The Downside of Genetic Reprogramming

When Windows operating system starts to run funny, system administrators refer to it as “Windows Rot”. It is not unusual for businesses to routinely reinstall Windows programs every six months to avoid windows rot. Somehow, somewhere, the programming drops something. We are learning that genetic reprogramming is also a bad thing.

Interestingly, central pain was one of the very first conditions where genetic reprogramming was postulated to be the cause for a medical condition. In CP, output of Nerve Growth Factor in the surrounding glial cells which surround neurons in a ratio of 5:1 had the unfortunate ability to reprogram genes in the neuron to begin to manufacture pain exciters, leading to undesirable proteins, especially the Nav 1.3 ion channel. Nav 1.8 is the normal adult sodium channel in pain neurons. Nav 1.3 is a FETAl ion channel, presumably there to make the skin of the fetus uncomfortable with too much touch of the uterine wall, thereby preventing limb deformities from undesirable positions and posture. The genes producing Nav 1.3 turn on and off during embryonic life in an orchestrated drama designed to balance comfort with occasional discomfort, lest the baby become too habituated to a bad posture. Adults never have Nav 1.3. Our pain is handled by Nav 1.8. However, in central pain, the genetic programming changes. CP patients develop “Nav rot”. (NaV stands for Voltage gated Sodium channel, or which there are at least twenty).

The dorsal root ganglia are positioned just outside the cord and represent the home of the cell bodies of the neurons who send axons out to the body to pick up sensation. From the DRG, sensory signal goes directly into the dorsal horn of the spinal cord, hitting layers which were first numbered by Rexed. Layer I contains very fine fibers (specialized C fibers) which supply large portions of the body, up to one half the body by a single cell. Layer II, or the substantia gelatinosa, represents the termination of C fibers coming in from the peripherae, which then hypersensitize the other larger A pain fibers to pain.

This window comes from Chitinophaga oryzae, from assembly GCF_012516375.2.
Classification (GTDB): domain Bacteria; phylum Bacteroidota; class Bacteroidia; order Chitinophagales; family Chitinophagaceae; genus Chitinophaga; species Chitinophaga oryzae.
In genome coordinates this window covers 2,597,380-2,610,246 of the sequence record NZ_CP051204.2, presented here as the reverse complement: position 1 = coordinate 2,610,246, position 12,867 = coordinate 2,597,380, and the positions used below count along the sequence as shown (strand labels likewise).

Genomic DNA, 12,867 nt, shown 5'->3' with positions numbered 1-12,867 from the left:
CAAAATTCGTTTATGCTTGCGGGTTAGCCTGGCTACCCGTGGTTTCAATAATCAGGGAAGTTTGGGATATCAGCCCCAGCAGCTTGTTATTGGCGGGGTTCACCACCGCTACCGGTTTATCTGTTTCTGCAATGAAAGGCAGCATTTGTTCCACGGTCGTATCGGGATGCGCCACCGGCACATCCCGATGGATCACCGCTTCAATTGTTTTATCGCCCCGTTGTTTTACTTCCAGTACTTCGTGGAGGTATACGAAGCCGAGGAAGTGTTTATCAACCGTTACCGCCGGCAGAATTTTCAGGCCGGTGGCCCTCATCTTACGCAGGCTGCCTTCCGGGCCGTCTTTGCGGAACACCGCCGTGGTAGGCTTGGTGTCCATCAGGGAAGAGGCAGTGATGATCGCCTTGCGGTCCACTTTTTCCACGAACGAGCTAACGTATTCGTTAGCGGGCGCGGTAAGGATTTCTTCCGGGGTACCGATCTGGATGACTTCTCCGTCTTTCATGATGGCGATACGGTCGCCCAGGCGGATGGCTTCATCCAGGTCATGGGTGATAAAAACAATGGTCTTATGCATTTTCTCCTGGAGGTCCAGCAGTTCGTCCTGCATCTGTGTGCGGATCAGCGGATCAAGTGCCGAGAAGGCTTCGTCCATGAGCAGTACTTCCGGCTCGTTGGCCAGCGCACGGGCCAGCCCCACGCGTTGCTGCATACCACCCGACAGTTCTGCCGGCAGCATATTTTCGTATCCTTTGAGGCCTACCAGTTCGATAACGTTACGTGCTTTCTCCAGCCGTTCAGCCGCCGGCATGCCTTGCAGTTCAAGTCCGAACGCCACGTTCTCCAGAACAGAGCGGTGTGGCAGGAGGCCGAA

Immunfluorescence studies by Bryan Hains at Yale, (sponsored in part by Christopher Reeve’s Foundation, with Wise Young participating) showed no Nav 1.3 channels in normal dorsal root ganglia, whereas animals with central pain were absolutely peppered with spots showing the presence of these undesirable channels. Ion channels which allow sodium to pass into the cell increase the firing rate of the neuron. Since pain is frequency modulated, which is to say only the frequency of firing and NOT the amplitude of firing determines how much pain signal is sent up to the thalamus.

In some fashion, central pain was causing genes which produce the protein building blocks of Nav 1.3 channels to be manufactured, increasing the firing rate of pain neurons, and leading to hypersensitization.

Now, a second condition seems to be the result of genetic reprogramming. T cells are immune cells which identify foreign proteins and help in the development of an immune response. The immunity is fairly specific. However, it has now been discovered that considerable genetic reprogramming occurs even with trauma.

In a study linked to the Proceedings of the National Academy of Sciences, surprising numbers of changes in the genes regulating T cells were found after severe trauma.

According to Carol L. Miller-Graziano, Ph.D., professor of Surgery and of Microbiology & Immunology at the University of Rochester Medical Center:

“Results showed that the expression of nearly 5,700 genes related to T cell function is changed in cases of massive trauma, as are 2800 genes related to the function of macrophages, partnering immune cells necessary to T cell activation. Trauma had the most profound effect on just 338 of the genes, an at least two-fold change in their expression, the process by which the information they store is converted into proteins that carry out bodily functions. Post-traumatic genetic changes had two major effects on T cells: a marked increase in regulatory protein pathways that diminished their function, and a decrease in signals that turn them on, researchers said.”

Trauma care has been stymied with no improvement in death rate over the past ten years. Doctors had wondered why some victims of trauma recover and others develop what is called “total body organ failure”. Now it would appear that T cells have turned on the person’s own body.

Something like this is almost certainly happening in central pain, although this is the first study to suggest that hundreds of genes may well be altered, rather than just a few. We hope researchers will turn their attention to central pain and inform us which genes have gone wrong. This will illuminate which genes are directly linked to pain.

The future is all good for genetic research. We just hope the government has enough commitment to make grants available to help those with pain states.